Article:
A Logging framework for Node.js and Meteor
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README.md

Pince

Pince is a lightweight logger that combines some of the best properties of log4j and node. It's equally usable in Node, (most) browsers, and Meteor (client and server).

It was developed for MadEye.

Features:

  • Log levels: error, warn, info, debug, trace
  • Dynamically change the log level on the client.
  • Change the log level with no code changes on the server.
  • Logging is very lightweight when there's nothing listening to it.
  • Each logger has a name -- you can set levels individually by name!
  • Names can be hierarchically namespaced by separating them with ':'s, like myLibrary:aModule:thisObject.
  • Set log levels by any level of the namespace hierarcy!

Installation (Node.js)

To install, npm install pince.

In any file you wish to make a logger, require it via Logger = require('pince');

Installation (Meteor)

To install, just meteor add jag:pince. The global Logger symbol will be there waiting for you.

By default, on the server Meteor will prepend a string to logs that includes a timestamp (amongst other things). To silence Meteor's prefix, run meteor with the --raw-logs flag: meteor --raw-logs.

Installation (Browser)

Just source pince-browser.js.

Usage

Set the log level:

//Default is info
Logger.setLevel('trace');

Make a new logger:

var log = new Logger('router');
log.info("Routing.");
//2013-10-31 11:29:36.097 info:  [router]  Routing.
log.trace("Setting up routes...");
//2013-10-31 11:29:36.101 trace:  [router]  Setting up routes...

Set individual levels:

Logger.setLevel('info');
Logger.setLevel('controller', 'trace');
var routerLog = new Logger('router');
var controllerLog = new Logger('controller');

routerLog.trace("Can't hear me!");
//Nothing
controllerLog.trace("Can hear me.");
//2013-10-31 11:31:21.906 trace:  [controller]  Can hear me.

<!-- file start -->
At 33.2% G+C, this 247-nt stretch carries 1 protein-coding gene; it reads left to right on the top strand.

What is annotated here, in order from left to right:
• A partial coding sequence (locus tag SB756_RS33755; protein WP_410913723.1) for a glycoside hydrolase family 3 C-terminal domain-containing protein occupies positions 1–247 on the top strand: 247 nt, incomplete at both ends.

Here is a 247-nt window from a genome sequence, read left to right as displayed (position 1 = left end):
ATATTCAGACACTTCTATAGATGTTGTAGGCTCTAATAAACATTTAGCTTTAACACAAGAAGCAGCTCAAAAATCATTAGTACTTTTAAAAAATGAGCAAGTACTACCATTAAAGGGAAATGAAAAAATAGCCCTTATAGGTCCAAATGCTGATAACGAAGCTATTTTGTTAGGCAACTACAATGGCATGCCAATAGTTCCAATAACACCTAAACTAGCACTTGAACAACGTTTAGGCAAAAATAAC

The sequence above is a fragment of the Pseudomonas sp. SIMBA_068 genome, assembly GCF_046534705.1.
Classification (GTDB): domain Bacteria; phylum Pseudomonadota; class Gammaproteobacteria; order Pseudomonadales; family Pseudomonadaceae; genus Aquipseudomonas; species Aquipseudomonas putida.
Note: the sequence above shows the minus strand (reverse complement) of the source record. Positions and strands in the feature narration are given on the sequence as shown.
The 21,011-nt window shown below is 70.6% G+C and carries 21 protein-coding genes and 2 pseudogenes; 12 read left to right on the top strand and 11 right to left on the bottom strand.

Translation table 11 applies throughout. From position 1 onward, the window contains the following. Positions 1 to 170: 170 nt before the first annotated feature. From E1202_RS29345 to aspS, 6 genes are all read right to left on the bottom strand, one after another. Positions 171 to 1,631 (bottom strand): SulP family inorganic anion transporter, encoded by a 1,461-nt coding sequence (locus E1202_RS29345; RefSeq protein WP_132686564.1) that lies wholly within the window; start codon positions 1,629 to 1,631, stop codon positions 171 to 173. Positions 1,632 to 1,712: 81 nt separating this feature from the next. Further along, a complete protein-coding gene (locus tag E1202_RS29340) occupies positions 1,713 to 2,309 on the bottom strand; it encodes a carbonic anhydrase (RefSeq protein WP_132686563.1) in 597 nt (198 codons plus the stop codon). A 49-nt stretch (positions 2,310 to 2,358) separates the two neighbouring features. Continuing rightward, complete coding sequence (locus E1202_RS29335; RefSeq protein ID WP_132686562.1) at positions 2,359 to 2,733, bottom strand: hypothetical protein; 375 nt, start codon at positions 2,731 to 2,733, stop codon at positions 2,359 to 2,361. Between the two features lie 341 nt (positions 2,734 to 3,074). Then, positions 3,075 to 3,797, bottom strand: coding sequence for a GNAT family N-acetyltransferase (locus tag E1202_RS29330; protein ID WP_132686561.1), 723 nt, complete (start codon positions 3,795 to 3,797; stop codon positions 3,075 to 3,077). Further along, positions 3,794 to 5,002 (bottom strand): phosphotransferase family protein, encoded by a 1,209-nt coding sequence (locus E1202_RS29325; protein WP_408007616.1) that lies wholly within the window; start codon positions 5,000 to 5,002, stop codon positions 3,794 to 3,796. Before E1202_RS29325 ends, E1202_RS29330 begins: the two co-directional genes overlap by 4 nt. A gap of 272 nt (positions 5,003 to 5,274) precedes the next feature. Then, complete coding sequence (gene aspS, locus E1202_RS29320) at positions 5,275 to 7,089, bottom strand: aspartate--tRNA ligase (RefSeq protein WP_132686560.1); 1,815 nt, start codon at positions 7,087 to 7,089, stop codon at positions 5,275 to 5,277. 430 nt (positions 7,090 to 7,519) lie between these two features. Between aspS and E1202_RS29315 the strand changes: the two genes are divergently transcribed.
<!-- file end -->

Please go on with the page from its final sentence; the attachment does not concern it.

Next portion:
Logger.setLevels({router:'debug', controller:'warn'});
routerLog.info("Finally! Someone is listening to me.");
//2013-10-31 11:32:48.374 info:  [router]  Finally! Someone is listening to me.
controllerLog.info("Hello? Hello??");
//Nothing

Hierarchically name and set levels:

var routerLog = new Logger('myPackage:router');
var controllerLog = new Logger('myPackage:controller');
Logger.setLevel('myPackage', 'info');
Logger.setLevel('myPackage:controller', 'debug');

routerLog.info('You can see this.');
routerLog.debug('You cannot see this; myPackage level is set to info.');
controllerLog.debug('You can see this, myPackage:controller level is set to debug.');

Control the output formatting:

var log = new Logger('router');
log.info('A message.');
//2013-10-31 11:32:48.374 info:  [router]  A message.
Logger.setFormat('%N:%L [%T] %M');
log.info('A message.');
//router:info [2013-10-31 11:32:48.374] A message.
Logger.setDateFormat('YYYY_MM_DD_HH_mm_ss');
log.info('A message.');
//router:info [2013_10_31_11_32_48] A message.

To control the formatting, use Logger.setFormat(str) and Logger.setDateFormat(str). The former controls the overall format, and includes the escape characters:

  • %T The timestamp string (as controlled by setDateFormat()).
  • %L The logging level, eg info.
  • %N The name of the logger, eg myPackage:router.
  • %M The message to log.

In addition, you can control the appearance of the timestamp. The timestamp format string has the special sequences:

  • YYYY The full 4-digit date.
  • MM The 2-digit month (1-12).
  • DD The 2-digit date (1-31).
  • HH The 2-digit hour (00-23).
  • mm The 2-digit minute (00-59).
  • ss The 2-digit second (00-59).
  • SSS The 3-digit millisecond (000-999).